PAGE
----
Description: LGBT (Lesbian, Gay, Bisexual and Transgender) youth are at increased risk of suicide due to bullying and harassment and a recent wave of suicides on campuses like Rutgers have touched the hearts and minds of many. The LGBT Resource Center will be hosting a candlelight vigil to remember and recognize LGBT youth who have committed suicide or may be contemplating it. This will serve as a chance to join in solidarity with the LGBT community in anticipation of a better future in which hate and discrimination are distant memories for all. This event is open to the entire Campus Community.
(2) Tuesday, Oct. 12, the Gonzaga Institute for Hate Studies will present the "Eva Lassman: Take Action Against Hate Award, Individual" to Gonzaga Associate Academic Vice President Raymond Reyes, Ph.D., a founding member of the Institute, at the Take Action Against Hate Annual Banquet. Kenneth Stern, J.D., an expert on anti-Semitism and extremism at the American Jewish Committee, will provide the keynote address on the topic of "Why Hate Matters." The event also introduces the Institute's new director, John Shuford, J.D., Ph.D., who teaches Philosophy here at Gonzaga.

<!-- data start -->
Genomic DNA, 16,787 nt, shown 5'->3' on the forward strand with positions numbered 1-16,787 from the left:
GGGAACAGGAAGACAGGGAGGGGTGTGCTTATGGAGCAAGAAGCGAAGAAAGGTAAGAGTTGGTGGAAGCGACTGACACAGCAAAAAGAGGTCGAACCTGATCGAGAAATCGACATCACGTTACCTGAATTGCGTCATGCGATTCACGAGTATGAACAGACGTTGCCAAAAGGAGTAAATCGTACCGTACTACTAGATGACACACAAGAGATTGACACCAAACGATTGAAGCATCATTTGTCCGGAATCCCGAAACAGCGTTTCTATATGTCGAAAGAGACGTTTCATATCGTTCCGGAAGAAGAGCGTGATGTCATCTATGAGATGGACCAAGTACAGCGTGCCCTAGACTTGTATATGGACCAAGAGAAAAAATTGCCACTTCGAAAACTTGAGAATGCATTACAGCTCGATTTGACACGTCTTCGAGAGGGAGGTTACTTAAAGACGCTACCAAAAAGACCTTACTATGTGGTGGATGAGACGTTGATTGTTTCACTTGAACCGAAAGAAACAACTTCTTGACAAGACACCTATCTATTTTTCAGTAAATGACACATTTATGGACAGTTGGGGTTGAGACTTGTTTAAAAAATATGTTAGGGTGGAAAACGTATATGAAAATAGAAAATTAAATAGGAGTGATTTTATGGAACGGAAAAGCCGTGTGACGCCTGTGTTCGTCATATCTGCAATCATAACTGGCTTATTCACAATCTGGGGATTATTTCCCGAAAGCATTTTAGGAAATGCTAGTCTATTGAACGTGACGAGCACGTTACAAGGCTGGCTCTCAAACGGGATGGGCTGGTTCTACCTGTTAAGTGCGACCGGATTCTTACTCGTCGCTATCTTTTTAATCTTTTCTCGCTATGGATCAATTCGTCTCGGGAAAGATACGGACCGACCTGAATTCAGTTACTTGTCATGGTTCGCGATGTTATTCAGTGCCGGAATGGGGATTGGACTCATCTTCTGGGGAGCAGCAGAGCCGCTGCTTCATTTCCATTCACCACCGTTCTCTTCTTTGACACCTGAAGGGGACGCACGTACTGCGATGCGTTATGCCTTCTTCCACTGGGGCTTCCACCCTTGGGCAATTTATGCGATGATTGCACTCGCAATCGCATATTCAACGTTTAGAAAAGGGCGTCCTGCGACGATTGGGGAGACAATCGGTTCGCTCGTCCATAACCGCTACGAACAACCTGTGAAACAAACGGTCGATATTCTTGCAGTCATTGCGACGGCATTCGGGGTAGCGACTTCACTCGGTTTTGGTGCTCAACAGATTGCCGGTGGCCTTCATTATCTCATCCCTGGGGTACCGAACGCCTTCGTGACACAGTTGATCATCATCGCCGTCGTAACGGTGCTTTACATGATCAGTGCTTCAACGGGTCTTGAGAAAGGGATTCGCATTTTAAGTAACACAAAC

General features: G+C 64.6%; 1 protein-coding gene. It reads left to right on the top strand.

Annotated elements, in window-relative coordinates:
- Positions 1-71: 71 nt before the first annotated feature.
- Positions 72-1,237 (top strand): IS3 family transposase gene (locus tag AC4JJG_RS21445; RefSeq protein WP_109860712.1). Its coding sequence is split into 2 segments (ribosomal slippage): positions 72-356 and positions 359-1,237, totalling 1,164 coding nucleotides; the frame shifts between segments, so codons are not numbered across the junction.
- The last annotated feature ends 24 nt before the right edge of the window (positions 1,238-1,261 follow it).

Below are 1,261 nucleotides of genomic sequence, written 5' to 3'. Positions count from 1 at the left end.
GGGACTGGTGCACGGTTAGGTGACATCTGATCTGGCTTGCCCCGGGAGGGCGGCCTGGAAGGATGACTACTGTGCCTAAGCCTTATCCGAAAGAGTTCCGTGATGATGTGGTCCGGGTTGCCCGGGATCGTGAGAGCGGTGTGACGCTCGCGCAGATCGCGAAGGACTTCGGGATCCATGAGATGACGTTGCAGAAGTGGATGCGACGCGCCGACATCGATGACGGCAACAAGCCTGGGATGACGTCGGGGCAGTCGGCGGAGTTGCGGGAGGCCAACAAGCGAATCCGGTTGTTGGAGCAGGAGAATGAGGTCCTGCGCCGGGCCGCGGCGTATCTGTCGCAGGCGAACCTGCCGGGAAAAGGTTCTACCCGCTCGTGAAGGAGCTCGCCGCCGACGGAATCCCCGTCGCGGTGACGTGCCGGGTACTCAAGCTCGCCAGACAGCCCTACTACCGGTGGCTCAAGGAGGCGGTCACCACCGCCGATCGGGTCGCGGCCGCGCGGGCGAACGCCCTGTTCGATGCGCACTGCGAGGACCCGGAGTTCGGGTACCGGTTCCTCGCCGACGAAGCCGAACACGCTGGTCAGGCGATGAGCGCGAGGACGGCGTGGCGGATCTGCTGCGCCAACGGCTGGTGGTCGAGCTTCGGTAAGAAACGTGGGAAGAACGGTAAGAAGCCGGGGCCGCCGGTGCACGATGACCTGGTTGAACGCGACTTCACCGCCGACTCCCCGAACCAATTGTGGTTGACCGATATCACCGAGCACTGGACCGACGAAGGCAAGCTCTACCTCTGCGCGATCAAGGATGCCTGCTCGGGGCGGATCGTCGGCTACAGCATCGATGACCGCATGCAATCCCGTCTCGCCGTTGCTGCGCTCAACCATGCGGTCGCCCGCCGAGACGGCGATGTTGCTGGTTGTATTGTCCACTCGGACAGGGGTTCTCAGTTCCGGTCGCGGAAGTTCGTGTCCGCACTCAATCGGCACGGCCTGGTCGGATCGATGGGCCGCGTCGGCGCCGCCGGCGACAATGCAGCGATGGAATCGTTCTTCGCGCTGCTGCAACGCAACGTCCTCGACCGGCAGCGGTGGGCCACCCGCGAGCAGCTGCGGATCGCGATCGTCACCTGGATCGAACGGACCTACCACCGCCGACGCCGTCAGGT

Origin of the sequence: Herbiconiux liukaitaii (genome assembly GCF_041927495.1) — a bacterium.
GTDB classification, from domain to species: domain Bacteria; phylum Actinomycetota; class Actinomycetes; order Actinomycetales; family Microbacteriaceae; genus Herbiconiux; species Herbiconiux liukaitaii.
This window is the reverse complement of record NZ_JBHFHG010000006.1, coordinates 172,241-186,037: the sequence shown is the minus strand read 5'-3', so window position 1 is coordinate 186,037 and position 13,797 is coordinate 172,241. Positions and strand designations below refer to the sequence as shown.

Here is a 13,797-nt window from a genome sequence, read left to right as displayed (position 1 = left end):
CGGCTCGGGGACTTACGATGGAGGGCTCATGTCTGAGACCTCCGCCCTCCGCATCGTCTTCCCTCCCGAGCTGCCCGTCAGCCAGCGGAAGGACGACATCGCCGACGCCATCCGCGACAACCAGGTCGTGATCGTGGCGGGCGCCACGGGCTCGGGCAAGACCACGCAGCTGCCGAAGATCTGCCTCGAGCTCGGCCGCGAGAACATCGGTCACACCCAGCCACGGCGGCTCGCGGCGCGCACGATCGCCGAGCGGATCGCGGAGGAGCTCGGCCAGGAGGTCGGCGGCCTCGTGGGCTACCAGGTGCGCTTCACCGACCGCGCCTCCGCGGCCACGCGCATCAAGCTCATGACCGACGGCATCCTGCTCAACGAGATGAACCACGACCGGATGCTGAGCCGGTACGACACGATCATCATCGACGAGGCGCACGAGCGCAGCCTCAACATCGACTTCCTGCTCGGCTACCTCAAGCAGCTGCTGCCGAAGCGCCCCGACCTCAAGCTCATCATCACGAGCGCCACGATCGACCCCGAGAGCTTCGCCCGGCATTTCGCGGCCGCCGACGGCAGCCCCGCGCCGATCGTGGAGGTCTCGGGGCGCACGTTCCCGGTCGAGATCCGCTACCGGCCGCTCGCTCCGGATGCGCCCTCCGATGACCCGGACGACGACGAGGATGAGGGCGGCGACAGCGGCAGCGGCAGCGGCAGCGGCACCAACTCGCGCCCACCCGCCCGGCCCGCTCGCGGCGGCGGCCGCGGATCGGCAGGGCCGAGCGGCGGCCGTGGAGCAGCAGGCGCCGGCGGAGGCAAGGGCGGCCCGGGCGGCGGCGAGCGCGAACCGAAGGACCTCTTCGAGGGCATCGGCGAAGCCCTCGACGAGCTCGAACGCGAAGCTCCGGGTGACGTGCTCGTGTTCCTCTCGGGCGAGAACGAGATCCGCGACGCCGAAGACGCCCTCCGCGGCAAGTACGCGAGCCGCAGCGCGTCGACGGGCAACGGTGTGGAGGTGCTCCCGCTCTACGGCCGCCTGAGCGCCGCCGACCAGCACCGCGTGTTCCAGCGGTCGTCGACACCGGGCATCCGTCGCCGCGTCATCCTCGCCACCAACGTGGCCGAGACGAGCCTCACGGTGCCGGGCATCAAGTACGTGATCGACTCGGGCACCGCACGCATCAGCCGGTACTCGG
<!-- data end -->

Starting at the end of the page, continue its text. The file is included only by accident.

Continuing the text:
(3) Wednesday, Oct. 20, Gonzaga business faculty member Molly Pepper will conduct a Campus Climate Town Hall Meeting at 7:30 p.m. to explore the question: "Too Catholic, or Not Catholic Enough?" In light of the WBC intentions, issues of hate, discrimination and intolerance also will be discussed. More information is forthcoming.
I thank you for your active participation in the life of this great university; may our collaborative efforts advance the cause of justice on our campus and throughout the world.
Thayne M. McCulloh, D.Phil.